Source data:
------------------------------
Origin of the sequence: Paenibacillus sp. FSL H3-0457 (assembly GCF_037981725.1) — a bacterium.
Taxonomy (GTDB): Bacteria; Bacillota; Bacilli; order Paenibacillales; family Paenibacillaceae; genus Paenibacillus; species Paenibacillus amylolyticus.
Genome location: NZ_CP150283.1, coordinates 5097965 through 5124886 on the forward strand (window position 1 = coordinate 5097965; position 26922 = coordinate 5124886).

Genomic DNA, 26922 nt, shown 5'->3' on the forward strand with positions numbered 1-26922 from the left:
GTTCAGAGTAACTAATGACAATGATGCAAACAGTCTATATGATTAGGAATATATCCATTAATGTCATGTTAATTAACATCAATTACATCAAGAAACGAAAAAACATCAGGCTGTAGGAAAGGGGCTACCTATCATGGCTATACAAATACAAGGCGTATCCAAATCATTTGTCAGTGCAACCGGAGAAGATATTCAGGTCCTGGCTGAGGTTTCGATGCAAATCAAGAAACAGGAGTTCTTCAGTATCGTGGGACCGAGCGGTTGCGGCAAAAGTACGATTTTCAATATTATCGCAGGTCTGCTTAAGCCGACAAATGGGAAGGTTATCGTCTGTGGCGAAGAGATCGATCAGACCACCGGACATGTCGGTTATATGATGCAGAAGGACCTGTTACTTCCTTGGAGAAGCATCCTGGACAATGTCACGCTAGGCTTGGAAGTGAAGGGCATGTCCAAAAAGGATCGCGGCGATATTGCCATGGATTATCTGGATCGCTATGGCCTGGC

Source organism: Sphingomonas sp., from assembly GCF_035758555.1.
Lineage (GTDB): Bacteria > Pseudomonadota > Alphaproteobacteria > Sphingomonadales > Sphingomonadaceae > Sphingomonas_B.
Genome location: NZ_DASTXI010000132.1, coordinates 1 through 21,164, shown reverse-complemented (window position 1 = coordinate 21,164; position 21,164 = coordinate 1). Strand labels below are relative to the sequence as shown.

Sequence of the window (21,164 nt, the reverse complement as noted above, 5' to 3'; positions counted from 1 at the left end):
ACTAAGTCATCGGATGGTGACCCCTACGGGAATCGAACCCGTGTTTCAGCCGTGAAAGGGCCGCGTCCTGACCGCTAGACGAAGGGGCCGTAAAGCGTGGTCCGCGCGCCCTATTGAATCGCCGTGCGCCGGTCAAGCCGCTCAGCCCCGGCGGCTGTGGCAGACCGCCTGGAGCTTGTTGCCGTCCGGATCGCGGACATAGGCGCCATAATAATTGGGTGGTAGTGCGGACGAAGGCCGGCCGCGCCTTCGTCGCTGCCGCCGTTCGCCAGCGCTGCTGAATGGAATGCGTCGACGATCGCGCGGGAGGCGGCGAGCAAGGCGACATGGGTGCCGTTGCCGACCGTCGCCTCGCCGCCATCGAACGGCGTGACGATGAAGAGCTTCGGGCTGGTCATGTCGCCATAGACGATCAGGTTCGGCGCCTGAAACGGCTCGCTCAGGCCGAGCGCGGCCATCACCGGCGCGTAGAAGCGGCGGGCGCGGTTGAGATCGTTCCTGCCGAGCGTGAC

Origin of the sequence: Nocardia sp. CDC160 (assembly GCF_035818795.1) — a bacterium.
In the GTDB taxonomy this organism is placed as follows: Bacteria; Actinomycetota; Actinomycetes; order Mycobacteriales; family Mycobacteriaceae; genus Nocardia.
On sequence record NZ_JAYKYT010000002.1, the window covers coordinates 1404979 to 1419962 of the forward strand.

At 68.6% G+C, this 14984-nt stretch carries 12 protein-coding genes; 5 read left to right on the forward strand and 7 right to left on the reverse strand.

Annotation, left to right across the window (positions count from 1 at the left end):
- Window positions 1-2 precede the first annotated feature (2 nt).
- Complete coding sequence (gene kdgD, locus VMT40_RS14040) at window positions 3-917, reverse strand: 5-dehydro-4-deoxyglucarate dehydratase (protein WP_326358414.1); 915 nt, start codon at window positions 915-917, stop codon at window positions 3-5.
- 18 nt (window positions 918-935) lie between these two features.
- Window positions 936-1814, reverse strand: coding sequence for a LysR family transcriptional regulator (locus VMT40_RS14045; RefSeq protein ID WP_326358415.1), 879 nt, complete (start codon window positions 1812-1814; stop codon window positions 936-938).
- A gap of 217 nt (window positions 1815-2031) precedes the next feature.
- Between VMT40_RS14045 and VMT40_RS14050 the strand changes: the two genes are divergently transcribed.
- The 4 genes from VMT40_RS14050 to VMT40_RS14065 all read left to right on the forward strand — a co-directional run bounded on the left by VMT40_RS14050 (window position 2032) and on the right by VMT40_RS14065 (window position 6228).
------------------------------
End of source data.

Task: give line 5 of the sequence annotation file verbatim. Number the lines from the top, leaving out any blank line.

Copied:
GTTCAGAGTAACTAATGACAATGATGCAAACAGTCTATATGATTAGGAATATATCCATTAATGTCATGTTAATTAACATCAATTACATCAAGAAACGAAAAAACATCAGGCTGTAGGAAAGGGGCTACCTATCATGGCTATACAAATACAAGGCGTATCCAAATCATTTGTCAGTGCAACCGGAGAAGATATTCAGGTCCTGGCTGAGGTTTCGATGCAAATCAAGAAACAGGAGTTCTTCAGTATCGTGGGACCGAGCGGTTGCGGCAAAAGTACGATTTTCAATATTATCGCAGGTCTGCTTAAGCCGACAAATGGGAAGGTTATCGTCTGTGGCGAAGAGATCGATCAGACCACCGGACATGTCGGTTATATGATGCAGAAGGACCTGTTACTTCCTTGGAGAAGCATCCTGGACAATGTCACGCTAGGCTTGGAAGTGAAGGGCATGTCCAAAAAGGATCGCGGCGATATTGCCATGGATTATCTGGATCGCTATGGCCTGGC